This is as true today, in 2013, as it was in 1924, when Louis Zukofsky published his first poem there, a "stale cream-puff" entitled "Of Dying Beauty." You could with justice have decorated the margins of this poem with Corinthian columned designs, festooned with aesthetically posed curling vines, and peopled with Greek goddesses tricked out in flowing pale broadcloth robes, leaning sideways with languorous attitudes. It was work that mightn't have seemed the least bit modern to the eyes of William Morris (in 1890) or Alfred Tennyson (in 1880). Indeed, the "dying beauty" he described could well have been the rotten state of American poetry, in 1924. Aside from Frost and Eliot and Pound and Stevens and Moore, almost no good poetry was being written by Americans in those years--and much of it was being done abroad, by Americans in Europe.         


Of Dying Beauty

“Spare us of dying beauty,” cries out Youth,
“Of marble gods that moulder into dust—
Wide-eyed and pensive with an ancient truth
That even gods will go as old things must.”
Where fading splendor grays to powdered earth,
And time’s slow movement darkens quiet skies,
Youth weeps the old, yet gives new beauty birth
And molds again, though the old beauty dies.
Time plays an ancient dirge amid old places
Where ruins are a sign of passing strength,
As is the weariness of aged faces
A token of a beauty gone at length.
Yet youth will always come self-willed and gay—
A sun-god in a temple of decay.

Poetry, January 1924

But something happened between 1924 and 1929, when Zukofsky's next publication in Poetry appeared. It is probably disingenuous to use Poetry as a platform for a comparison of changing literary values during this period, since there were other venues. Gertrude Stein was conducting her salons in Paris. In Russia, strange occurrences were taking place. There were distant rumblings, but they seem not to have reached the ears of Harriet Monroe. Still, some light may have pierced the editorial offices in Chicago, because the June 1929 issue contained an interesting series of poems by young Louis Zukofsky, the same man who'd debuted five years before with that distressingly antediluvian specimen "Of Dying Beauty."

For me, American poetry begins with Zukofsky's poem "Siren and Signal," on page 146 of Poetry Magazine, June 1929, Volume IIIVI, Number 111. The Zukofsky of 1929 has come so far from the author of "Of Dying Beauty" that one wonders how it could be the same person. The poem as published in the magazine is in seven parts, but when he collected his early work in 55 Poems  (1923-1935) in 1941, he managed to salvage only the two best sections--numbers IV and V. He dispensed with the title Siren and Signal of the set, keeping IV ("Gleams, a green lamp") and V, and separated them ("Cars once steel"), where they appear in All: The Collected Short Poems, as numbers 5 and 17. As brief, concise lyrics, they are among the earliest examples of what would come be called "Objectivist" poems. Monroe invited Zukofsky to guest-edit the February 1931 issue of Poetry, the "'Objectivist' 1931" number, which included work by Rakosi, Reznikoff, Oppen, Bunting and a section from LZ's own long poem "'A': Seventh Movement: 'There are Different Techniques'" along with key two prose essays--"Program: 'Objectivists' 1931" and "Sincerity and Objectification."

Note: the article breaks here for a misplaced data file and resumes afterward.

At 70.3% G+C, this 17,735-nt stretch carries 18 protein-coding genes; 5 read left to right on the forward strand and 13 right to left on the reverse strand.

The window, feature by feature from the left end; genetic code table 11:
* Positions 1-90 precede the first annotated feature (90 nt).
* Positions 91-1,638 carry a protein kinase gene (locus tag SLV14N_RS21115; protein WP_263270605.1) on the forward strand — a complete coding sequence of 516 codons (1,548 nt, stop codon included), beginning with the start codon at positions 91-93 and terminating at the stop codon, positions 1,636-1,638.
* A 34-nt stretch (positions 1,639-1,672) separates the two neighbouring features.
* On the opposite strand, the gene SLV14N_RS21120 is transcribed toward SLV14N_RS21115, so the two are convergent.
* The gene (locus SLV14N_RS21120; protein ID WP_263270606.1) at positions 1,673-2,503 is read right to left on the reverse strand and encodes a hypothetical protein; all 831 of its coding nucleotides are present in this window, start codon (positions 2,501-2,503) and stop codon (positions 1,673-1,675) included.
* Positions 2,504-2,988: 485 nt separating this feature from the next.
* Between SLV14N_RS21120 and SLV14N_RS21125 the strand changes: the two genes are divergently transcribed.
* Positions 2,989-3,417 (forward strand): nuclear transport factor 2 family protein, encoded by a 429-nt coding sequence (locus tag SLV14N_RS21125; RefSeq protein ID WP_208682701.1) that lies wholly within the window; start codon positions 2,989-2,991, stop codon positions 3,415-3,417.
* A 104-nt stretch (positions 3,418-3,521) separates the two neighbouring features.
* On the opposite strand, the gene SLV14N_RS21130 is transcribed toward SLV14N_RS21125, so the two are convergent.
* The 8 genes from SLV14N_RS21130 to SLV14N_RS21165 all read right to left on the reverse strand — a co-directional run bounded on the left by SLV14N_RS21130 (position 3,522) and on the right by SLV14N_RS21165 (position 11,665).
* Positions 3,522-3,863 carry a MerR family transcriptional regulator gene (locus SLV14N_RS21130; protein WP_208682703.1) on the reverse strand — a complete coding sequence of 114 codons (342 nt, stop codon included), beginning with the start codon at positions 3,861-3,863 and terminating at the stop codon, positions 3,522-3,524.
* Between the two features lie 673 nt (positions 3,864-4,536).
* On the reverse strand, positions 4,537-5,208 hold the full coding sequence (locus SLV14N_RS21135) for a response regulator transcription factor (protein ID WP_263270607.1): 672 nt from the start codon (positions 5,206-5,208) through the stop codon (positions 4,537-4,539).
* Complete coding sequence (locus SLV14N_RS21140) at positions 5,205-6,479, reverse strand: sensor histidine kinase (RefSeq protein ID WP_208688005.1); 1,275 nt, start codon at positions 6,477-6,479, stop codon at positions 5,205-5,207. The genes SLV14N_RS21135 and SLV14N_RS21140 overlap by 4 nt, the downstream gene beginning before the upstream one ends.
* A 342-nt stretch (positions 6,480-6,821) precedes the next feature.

In them, LZ makes several extravagant claims for the kind of poetry he's advocating, which might seem extreme, if not for the sorry state of the art generally during this period. By "sincerity" as LZ uses it we might summarize it by saying it (the object of representation in a poem) refers unflinchingly to the actual social, political and aesthetic context within which it exists; the revolutionary political implications of this are obvious. By "objectification" we might derive that this is a scientific fidelity to observed fact, as opposed to the halo of distraction which tends to blur our apprehension of its actual presence. He is careful to point out that the best poems--of those he cites--may contain elements of both characteristics in unequal measure: Reznikoff, for instance, is more a poet of sincerity than of objectification, his poems record event and character rather that observing and defining. But "accuracy of detail in writing--which is sincerity" links the two concepts as but different aspects of the same quality. What Reznikoff, Williams, Oppen, Rakosi, and Moore have in common, according to LZ is a fidelity to perceived fact (reality) and a method which functions to portray it accurately, to attach immediate feelings to perceived event or object. One could say, with some justice, that Objectivism is Imagism refined into an intellectual critical principle.